In the latest Canadian law firm merger move, mid-size Bay Street shop Aylesworth LLP is being folded into the Toronto affiliate of Michigan-based Dickinson Wright PLLC.
Dickinson Wright has had a small Toronto presence for some time, with three Canadian-licensed lawyers but the firm wanted to “expand its footprint.” The new firm will be known as Dickinson Wright LLP and operate as a separate entity from the U.S. firm. The expanded Toronto affiliate will have about 25 lawyers and be located in Aylesworth’s Bay Street digs.
“Aylesworth and Dickinson Wright in Toronto entered into a practice combination agreement. It’s not an acquisition per se, it’s a combination of the practices,” said chief marketing officer Michelle Murad in an interview after the official announcement yesterday.
“This is an exciting move for all of us,” said Aylesworth's former managing partner Eric Kay in a press release. “Dickinson Wright offers a unique value proposition for talented, like-minded professionals; access to resources and expertise across the United States and Toronto, combined with an entrepreneurial spirit and approach to the marketplace. It’s a great fit for our clients and our people.”
The Toronto office will be managed by a team of lawyers and adminstrative staff, who will report into the firm’s U.S. CEO, said Murad. There won’t be a local managing partner.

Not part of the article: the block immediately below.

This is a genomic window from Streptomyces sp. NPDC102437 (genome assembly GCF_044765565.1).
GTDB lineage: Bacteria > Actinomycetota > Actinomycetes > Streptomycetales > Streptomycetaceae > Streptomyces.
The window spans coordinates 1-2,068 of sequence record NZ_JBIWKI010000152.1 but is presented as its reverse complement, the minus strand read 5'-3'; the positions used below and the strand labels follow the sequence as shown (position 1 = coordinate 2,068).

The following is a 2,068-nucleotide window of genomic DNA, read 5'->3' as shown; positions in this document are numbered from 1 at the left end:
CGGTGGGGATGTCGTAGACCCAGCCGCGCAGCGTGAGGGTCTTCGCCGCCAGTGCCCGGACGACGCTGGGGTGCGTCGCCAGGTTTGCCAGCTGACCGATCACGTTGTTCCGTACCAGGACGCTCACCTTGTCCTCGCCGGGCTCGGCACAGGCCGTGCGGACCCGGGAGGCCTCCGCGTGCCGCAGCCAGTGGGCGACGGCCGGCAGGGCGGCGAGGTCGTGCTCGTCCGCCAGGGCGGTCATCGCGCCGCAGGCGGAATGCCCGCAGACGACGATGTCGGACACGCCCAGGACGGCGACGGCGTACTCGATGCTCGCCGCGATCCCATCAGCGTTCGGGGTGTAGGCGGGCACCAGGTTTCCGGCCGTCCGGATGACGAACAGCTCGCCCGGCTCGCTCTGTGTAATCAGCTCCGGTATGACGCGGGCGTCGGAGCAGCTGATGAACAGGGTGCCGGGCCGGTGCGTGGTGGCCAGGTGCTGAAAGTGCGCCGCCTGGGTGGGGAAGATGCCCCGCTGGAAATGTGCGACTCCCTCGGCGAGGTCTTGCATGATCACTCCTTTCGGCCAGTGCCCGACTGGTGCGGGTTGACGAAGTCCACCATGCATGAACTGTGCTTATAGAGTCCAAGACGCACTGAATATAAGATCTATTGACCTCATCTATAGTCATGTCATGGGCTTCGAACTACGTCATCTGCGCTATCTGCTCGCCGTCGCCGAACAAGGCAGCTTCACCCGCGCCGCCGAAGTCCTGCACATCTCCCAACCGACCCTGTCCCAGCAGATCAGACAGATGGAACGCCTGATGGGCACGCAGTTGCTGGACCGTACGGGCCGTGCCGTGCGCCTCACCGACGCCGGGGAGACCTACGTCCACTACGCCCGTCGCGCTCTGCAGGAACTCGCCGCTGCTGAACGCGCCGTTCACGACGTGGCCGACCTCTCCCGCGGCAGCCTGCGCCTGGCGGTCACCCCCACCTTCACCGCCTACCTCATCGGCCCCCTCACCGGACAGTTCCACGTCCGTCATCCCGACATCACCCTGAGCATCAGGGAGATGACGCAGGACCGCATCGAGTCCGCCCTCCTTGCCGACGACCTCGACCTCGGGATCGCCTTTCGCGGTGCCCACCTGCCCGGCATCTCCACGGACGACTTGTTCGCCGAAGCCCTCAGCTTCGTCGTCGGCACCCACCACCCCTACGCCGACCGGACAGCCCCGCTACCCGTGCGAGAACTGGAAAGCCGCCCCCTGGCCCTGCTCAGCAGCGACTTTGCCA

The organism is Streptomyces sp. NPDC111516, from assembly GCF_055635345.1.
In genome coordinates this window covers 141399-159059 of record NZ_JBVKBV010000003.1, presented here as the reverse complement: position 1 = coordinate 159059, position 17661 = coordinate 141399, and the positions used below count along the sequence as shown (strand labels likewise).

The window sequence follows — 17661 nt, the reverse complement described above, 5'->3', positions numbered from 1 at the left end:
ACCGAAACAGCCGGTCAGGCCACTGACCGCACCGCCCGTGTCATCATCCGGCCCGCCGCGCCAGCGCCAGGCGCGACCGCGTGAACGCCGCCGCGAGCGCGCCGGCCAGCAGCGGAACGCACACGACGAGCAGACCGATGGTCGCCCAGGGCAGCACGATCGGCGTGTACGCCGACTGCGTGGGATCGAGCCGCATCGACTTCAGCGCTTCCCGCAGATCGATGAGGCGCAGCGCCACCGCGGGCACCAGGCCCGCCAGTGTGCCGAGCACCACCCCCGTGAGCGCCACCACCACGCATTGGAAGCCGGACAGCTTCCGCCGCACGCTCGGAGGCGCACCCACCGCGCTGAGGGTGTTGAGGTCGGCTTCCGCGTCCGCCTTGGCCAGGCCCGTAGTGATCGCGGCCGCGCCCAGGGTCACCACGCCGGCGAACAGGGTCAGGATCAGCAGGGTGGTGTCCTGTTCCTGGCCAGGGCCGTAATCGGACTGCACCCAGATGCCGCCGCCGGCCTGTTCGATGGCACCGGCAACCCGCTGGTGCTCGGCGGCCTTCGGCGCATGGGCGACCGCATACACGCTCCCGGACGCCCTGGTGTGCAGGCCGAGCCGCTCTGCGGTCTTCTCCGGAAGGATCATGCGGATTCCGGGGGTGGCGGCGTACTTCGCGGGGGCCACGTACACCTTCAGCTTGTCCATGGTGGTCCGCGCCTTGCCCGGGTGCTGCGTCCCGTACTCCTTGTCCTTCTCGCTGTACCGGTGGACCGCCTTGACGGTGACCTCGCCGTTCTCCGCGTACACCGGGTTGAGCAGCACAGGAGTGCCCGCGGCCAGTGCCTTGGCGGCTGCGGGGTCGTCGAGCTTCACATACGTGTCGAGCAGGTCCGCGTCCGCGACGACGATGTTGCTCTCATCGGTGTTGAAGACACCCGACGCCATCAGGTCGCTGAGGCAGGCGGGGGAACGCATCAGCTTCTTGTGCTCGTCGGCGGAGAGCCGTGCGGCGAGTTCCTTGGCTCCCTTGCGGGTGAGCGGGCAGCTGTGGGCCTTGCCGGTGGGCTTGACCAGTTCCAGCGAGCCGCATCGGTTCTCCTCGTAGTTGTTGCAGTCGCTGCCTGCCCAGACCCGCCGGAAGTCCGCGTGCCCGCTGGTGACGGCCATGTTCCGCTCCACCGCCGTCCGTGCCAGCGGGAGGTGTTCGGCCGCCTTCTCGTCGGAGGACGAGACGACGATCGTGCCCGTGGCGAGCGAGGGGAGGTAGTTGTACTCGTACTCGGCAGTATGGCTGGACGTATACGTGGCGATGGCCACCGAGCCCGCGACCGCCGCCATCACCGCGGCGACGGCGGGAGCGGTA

“The Aylesworth firm, like Dickinson Wright, brings more than a century of professional excellence, and we are thrilled to have the Aylesworth lawyers join our existing team of accomplished lawyers in Ontario. We are highly aligned in our commitment to superior client service, professionalism, and broadening the areas of expertise that we offer to our expanding client base”, said Dickinson Wright CEO William Burgess.
Dickinson has five offices in Michigan — Detroit, Ann Arbor, Bloomfield Hills, Lansing, Grand Rapids — as well as ones in Las Vegas, Nashville, Phoenix, and Washington, D.C. It boasts clients such as Magna, Ford, Blue Cross. “We do large Fortune 500 plus governmental units” as well, said Murad.
Talks to bring the two firms together had been going on over the course of 2010 and were facilitated by ZSA, she said.
Asked if the firm has its eyes on other Canadian locales, Murad would only say: “As far as right now, we are looking to extend our footprint. Our goal as a firm is that we can provide our clients with solutions across borders and states.”
The “combination” became official Jan. 1. You won’t even find anything anymore at Aylesworth’s web site (aylaw.com), not even a forward.